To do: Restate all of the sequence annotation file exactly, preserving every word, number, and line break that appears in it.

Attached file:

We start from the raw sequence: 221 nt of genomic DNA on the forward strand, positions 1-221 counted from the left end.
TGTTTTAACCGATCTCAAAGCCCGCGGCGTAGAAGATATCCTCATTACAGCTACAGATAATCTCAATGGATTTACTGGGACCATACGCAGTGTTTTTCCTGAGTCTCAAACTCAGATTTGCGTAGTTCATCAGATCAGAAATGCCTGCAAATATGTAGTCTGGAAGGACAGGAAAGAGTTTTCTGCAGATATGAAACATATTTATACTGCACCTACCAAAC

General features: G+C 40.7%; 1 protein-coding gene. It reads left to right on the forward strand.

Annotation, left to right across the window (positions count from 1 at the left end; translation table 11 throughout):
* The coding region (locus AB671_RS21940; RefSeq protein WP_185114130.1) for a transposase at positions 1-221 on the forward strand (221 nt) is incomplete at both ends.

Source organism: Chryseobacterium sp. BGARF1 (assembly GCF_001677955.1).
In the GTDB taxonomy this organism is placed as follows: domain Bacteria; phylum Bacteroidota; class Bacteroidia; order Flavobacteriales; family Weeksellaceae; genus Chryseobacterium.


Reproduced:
We start from the raw sequence: 221 nt of genomic DNA on the forward strand, positions 1-221 counted from the left end.
TGTTTTAACCGATCTCAAAGCCCGCGGCGTAGAAGATATCCTCATTACAGCTACAGATAATCTCAATGGATTTACTGGGACCATACGCAGTGTTTTTCCTGAGTCTCAAACTCAGATTTGCGTAGTTCATCAGATCAGAAATGCCTGCAAATATGTAGTCTGGAAGGACAGGAAAGAGTTTTCTGCAGATATGAAACATATTTATACTGCACCTACCAAAC

General features: G+C 40.7%; 1 protein-coding gene. It reads left to right on the forward strand.

Annotation, left to right across the window (positions count from 1 at the left end; translation table 11 throughout):
* The coding region (locus AB671_RS21940; RefSeq protein WP_185114130.1) for a transposase at positions 1-221 on the forward strand (221 nt) is incomplete at both ends.

Source organism: Chryseobacterium sp. BGARF1 (assembly GCF_001677955.1).
In the GTDB taxonomy this organism is placed as follows: domain Bacteria; phylum Bacteroidota; class Bacteroidia; order Flavobacteriales; family Weeksellaceae; genus Chryseobacterium.